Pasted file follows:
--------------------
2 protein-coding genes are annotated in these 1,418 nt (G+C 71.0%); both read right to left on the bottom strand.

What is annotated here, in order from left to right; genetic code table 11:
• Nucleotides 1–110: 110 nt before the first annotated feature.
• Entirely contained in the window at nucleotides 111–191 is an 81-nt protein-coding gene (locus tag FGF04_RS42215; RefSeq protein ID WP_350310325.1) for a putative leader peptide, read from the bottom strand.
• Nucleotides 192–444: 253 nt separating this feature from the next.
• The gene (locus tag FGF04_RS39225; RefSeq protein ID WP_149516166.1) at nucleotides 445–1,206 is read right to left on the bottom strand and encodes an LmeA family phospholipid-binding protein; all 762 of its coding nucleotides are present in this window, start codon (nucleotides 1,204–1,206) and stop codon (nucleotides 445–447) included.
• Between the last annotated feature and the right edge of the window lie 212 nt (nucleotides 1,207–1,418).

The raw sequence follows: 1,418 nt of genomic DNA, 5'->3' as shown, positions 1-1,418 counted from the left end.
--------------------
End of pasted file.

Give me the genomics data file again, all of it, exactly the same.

2 protein-coding genes are annotated in these 1,418 nt (G+C 71.0%); both read right to left on the bottom strand.

What is annotated here, in order from left to right; genetic code table 11:
• Nucleotides 1–110: 110 nt before the first annotated feature.
• Entirely contained in the window at nucleotides 111–191 is an 81-nt protein-coding gene (locus tag FGF04_RS42215; RefSeq protein ID WP_350310325.1) for a putative leader peptide, read from the bottom strand.
• Nucleotides 192–444: 253 nt separating this feature from the next.
• The gene (locus tag FGF04_RS39225; RefSeq protein ID WP_149516166.1) at nucleotides 445–1,206 is read right to left on the bottom strand and encodes an LmeA family phospholipid-binding protein; all 762 of its coding nucleotides are present in this window, start codon (nucleotides 1,204–1,206) and stop codon (nucleotides 445–447) included.
• Between the last annotated feature and the right edge of the window lie 212 nt (nucleotides 1,207–1,418).

The raw sequence follows: 1,418 nt of genomic DNA, 5'->3' as shown, positions 1-1,418 counted from the left end.